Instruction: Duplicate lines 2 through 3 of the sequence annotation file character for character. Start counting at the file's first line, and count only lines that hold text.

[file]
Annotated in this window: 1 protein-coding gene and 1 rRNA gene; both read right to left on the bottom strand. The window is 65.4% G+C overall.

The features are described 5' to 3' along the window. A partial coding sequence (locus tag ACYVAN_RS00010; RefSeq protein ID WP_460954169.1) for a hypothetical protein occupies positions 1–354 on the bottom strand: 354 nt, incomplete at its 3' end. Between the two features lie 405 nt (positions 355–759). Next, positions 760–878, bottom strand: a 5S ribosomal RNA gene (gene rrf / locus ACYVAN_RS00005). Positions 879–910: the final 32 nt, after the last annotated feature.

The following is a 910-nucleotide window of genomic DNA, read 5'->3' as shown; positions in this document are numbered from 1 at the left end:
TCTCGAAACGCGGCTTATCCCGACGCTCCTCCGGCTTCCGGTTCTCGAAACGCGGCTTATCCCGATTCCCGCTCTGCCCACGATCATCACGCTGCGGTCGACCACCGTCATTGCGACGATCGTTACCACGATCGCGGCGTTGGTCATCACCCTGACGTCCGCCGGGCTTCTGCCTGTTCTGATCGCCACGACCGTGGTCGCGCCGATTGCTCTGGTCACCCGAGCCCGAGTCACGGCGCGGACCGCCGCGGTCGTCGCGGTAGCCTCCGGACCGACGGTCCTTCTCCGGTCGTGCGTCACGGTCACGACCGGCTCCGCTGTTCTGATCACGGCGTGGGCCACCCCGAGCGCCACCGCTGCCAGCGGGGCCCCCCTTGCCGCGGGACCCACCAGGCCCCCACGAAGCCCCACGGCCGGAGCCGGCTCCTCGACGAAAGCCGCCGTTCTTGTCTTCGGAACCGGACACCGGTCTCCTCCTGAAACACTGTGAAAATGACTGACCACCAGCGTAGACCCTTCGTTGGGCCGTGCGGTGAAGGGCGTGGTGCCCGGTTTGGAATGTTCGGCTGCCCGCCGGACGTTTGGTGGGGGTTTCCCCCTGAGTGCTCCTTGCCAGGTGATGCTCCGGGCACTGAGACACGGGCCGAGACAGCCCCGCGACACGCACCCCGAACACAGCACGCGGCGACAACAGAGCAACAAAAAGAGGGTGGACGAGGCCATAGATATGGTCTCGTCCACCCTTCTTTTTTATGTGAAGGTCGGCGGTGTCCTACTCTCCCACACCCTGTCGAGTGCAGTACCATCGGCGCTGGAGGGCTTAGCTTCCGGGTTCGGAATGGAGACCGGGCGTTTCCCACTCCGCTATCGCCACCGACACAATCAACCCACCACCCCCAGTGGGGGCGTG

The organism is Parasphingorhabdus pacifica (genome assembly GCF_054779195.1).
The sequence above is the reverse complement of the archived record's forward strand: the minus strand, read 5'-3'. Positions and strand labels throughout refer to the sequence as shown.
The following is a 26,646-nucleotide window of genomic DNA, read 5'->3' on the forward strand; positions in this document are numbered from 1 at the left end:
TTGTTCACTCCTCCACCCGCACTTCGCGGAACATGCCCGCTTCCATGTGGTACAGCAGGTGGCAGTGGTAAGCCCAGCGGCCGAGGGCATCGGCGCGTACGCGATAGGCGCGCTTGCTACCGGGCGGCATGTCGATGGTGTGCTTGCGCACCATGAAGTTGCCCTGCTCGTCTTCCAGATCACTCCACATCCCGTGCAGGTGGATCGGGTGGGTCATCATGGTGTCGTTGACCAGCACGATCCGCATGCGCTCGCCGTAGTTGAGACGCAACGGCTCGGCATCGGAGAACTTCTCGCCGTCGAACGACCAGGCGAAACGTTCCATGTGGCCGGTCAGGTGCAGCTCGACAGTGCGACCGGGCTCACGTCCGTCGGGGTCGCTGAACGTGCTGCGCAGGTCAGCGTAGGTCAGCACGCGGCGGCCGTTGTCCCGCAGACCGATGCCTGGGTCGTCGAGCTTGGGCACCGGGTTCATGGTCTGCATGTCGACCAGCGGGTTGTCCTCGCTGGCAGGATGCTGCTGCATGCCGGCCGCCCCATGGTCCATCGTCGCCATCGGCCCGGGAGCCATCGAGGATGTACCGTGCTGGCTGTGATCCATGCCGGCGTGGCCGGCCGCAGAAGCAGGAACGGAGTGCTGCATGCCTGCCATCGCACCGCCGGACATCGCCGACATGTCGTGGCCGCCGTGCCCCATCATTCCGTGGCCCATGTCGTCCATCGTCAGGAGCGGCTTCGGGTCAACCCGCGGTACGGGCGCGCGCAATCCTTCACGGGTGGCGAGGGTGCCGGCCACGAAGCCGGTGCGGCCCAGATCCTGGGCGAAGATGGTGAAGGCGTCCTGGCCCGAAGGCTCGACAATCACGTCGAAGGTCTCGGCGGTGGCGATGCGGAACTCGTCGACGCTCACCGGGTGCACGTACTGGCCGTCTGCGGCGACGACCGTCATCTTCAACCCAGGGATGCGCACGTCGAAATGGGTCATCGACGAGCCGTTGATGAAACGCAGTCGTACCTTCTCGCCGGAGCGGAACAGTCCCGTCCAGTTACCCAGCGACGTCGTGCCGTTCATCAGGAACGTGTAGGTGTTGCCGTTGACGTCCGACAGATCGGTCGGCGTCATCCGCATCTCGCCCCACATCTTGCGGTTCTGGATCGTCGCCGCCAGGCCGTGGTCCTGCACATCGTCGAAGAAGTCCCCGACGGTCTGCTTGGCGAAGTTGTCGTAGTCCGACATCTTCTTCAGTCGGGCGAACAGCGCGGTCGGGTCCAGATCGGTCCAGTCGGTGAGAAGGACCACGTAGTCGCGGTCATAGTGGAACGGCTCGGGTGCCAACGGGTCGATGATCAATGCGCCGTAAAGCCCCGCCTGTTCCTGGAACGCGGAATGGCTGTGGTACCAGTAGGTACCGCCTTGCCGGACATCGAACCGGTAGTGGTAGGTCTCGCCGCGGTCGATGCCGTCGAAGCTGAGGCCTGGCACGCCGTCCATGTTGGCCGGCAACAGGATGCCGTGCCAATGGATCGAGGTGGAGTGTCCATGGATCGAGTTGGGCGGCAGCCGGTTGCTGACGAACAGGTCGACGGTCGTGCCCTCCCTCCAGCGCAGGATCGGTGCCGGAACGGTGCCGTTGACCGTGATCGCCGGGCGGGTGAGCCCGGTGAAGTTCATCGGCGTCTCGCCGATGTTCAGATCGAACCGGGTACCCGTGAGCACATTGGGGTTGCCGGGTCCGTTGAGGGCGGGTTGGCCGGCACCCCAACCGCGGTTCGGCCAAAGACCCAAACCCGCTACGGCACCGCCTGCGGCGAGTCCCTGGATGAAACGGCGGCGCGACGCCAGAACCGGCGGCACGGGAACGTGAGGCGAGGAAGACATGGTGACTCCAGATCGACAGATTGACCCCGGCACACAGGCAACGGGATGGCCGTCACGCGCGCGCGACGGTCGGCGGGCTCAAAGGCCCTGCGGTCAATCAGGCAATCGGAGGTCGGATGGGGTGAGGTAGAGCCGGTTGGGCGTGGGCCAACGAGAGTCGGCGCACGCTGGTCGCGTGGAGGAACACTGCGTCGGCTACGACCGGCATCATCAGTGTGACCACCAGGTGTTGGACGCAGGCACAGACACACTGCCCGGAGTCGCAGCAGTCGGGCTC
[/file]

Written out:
The features are described 5' to 3' along the window. A partial coding sequence (locus tag ACYVAN_RS00010; RefSeq protein ID WP_460954169.1) for a hypothetical protein occupies positions 1–354 on the bottom strand: 354 nt, incomplete at its 3' end. Between the two features lie 405 nt (positions 355–759). Next, positions 760–878, bottom strand: a 5S ribosomal RNA gene (gene rrf / locus ACYVAN_RS00005). Positions 879–910: the final 32 nt, after the last annotated feature.

The following is a 910-nucleotide window of genomic DNA, read 5'->3' as shown; positions in this document are numbered from 1 at the left end: